Email updates

Keep up to date with the latest news and content from Proteome Science and BioMed Central.

Open Access Highly Accessed Research

An individual urinary proteome analysis in normal human beings to define the minimal sample number to represent the normal urinary proteome

Xuejiao Liu1, Chen Shao2, Lilong Wei3, Jindan Duan4, Shuzhen Wu4, Xuewang Li1, Mingxi Li1* and Wei Sun4*

Author Affiliations

1 Department of Nephrology, Peking Union Medical College Hospital, Chinese Academy of Medical Sciences, No. 1 Shuaifuyan, Wangfujing Street, Beijing, China

2 Department of Physiology and Pathophysiology, National Key Laboratory of Medical Molecular Biology, Institute of Basic Medical Sciences Chinese Academy of Medical Sciences/School of Basic Medicine Peking Union Medical College, 5 Dong Dan San Tiao, Beijing, China

3 Clinical laboratory, China-Japan Friendship Hospital, 2 Yinghua Dongjie, Hepingli, Beijing, China

4 Core facility of instrument, Institute of Basic Medical Sciences Chinese Academy of Medical Sciences/School of Basic Medicine Peking Union Medical College, 5 Dong Dan San Tiao, Beijing, China

For all author emails, please log on.

Proteome Science 2012, 10:70  doi:10.1186/1477-5956-10-70

Published: 21 November 2012

Abstract

Background

The urinary proteome has been widely used for biomarker discovery. A urinary proteome database from normal humans can provide a background for discovery proteomics and candidate proteins/peptides for targeted proteomics. Therefore, it is necessary to define the minimum number of individuals required for sampling to represent the normal urinary proteome.

Methods

In this study, inter-individual and inter-gender variations of urinary proteome were taken into consideration to achieve a representative database. An individual analysis was performed on overnight urine samples from 20 normal volunteers (10 males and 10 females) by 1DLC/MS/MS. To obtain a representative result of each sample, a replicate 1DLCMS/MS analysis was performed. The minimal sample number was estimated by statistical analysis.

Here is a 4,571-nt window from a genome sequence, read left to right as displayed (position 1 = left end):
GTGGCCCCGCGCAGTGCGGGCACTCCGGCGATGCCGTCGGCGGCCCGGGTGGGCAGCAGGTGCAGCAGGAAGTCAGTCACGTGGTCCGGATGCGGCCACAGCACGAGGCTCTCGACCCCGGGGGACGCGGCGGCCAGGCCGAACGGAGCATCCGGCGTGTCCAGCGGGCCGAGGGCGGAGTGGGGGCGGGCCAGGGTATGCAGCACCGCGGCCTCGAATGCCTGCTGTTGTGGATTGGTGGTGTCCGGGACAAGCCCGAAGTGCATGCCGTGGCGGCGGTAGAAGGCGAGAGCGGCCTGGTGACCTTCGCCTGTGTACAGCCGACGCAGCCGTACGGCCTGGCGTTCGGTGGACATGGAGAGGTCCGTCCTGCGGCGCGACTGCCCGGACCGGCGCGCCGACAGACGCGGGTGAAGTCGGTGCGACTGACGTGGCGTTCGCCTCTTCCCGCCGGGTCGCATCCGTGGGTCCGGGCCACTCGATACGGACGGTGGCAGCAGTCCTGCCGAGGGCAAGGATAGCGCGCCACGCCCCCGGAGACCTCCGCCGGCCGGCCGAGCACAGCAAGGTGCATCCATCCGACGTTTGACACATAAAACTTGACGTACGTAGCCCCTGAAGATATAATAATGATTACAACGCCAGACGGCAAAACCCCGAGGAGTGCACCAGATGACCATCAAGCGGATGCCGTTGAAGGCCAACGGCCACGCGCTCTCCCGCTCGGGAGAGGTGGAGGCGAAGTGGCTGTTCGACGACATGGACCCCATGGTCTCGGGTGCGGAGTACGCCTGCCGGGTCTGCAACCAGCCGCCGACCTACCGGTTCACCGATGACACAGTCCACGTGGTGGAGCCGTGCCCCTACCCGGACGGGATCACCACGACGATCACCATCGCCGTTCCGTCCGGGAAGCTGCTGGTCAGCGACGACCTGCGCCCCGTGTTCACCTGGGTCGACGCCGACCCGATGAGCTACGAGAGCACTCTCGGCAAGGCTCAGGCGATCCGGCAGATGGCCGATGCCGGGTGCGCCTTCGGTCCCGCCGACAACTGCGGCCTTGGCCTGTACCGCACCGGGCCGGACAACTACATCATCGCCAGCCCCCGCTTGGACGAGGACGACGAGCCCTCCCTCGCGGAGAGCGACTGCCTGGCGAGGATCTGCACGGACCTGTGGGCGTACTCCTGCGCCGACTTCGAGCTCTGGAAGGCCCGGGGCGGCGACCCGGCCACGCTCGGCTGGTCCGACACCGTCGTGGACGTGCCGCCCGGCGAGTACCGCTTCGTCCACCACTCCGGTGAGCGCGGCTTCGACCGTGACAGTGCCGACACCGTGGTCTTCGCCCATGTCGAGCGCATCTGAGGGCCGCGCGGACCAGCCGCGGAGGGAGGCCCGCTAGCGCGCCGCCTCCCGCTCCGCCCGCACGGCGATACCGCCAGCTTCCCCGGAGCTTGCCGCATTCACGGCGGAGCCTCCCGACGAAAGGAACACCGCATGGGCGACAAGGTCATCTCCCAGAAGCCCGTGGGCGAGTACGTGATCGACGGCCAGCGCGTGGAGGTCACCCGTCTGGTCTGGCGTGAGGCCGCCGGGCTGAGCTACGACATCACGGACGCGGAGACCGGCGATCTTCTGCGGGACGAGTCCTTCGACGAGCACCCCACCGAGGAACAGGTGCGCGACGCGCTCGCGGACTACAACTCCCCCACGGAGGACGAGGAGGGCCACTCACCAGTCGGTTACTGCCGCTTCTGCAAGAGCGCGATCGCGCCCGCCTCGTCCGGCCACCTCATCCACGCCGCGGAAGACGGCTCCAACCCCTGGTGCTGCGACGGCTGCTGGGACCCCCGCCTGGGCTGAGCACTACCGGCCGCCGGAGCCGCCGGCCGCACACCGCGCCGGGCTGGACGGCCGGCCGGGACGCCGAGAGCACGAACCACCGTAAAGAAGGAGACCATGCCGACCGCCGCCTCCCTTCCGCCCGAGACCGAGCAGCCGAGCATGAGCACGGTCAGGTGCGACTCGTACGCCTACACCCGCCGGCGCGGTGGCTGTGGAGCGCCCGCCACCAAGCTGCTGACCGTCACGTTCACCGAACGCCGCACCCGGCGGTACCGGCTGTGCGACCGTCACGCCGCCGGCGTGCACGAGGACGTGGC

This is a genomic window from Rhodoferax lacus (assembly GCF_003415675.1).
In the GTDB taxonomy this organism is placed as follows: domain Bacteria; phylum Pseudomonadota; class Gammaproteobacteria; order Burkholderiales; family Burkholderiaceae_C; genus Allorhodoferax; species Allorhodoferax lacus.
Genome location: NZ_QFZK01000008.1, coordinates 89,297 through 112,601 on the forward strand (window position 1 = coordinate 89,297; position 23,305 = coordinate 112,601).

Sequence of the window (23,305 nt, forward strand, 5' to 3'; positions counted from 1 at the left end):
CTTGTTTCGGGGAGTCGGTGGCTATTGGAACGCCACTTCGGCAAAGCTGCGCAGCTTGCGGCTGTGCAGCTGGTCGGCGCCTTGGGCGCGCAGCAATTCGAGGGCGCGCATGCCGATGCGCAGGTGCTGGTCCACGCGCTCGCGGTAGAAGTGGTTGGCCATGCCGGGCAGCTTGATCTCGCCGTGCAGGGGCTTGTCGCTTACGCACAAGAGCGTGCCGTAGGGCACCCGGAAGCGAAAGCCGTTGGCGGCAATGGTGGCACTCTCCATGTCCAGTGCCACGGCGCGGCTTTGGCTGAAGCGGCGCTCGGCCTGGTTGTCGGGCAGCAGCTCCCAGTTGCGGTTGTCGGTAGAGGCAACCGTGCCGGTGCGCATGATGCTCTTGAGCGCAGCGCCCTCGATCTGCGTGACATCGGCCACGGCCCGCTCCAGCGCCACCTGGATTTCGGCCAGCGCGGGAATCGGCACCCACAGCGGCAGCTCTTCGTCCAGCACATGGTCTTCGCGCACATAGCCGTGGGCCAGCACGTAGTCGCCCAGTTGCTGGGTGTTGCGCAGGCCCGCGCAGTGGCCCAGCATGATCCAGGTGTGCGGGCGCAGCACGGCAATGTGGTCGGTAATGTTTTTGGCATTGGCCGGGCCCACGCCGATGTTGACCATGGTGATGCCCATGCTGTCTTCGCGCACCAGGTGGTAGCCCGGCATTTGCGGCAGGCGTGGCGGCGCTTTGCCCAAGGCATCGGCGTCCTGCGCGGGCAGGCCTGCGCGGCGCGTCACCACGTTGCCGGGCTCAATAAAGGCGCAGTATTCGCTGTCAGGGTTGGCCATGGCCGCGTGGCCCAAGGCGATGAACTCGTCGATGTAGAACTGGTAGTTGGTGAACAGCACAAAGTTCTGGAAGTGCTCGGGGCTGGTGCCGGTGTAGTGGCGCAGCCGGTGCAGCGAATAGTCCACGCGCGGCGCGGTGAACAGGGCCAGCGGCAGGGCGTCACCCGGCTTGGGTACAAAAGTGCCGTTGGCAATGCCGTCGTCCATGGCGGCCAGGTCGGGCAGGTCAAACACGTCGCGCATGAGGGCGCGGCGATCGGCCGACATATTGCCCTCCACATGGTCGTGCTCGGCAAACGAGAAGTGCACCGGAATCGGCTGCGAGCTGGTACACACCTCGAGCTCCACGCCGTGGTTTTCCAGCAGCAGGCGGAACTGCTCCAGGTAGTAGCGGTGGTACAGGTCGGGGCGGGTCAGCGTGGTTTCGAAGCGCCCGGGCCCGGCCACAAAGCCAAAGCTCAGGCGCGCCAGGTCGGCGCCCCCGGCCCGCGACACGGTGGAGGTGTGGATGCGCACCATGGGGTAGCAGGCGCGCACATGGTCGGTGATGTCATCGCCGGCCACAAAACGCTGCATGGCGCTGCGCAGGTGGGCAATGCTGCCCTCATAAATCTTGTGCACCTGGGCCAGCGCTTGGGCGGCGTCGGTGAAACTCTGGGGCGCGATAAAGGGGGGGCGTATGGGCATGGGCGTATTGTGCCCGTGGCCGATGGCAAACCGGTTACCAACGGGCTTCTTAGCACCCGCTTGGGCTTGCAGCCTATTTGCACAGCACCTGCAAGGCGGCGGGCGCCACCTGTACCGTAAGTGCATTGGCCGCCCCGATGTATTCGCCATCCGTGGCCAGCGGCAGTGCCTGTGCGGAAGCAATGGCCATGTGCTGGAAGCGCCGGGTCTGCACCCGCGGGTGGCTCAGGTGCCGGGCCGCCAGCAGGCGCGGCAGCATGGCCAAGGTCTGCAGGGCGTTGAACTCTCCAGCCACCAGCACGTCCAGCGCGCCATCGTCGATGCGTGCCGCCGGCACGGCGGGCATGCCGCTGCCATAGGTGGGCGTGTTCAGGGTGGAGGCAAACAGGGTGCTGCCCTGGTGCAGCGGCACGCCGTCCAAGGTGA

Results

For qualitative analysis, less than 5% of new proteins/peptides were identified in a male/female normal group by adding a new sample when the sample number exceeded nine. In addition, in a normal group, the percentage of newly identified proteins/peptides was less than 5% upon adding a new sample when the sample number reached 10. Furthermore, a statistical analysis indicated that urinary proteomes from normal males and females showed different patterns. For quantitative analysis, the variation of protein abundance was defined by spectrum count and western blotting methods. And then the minimal sample number for quantitative proteomic analysis was identified.

Conclusions

For qualitative analysis, when considering the inter-individual and inter-gender variations, the minimum sample number is 10 and requires a balanced number of males and females in order to obtain a representative normal human urinary proteome. For quantitative analysis, the minimal sample number is much greater than that for qualitative analysis and depends on the experimental methods used for quantification.

Keywords:
Urinary proteome; Minimal sample number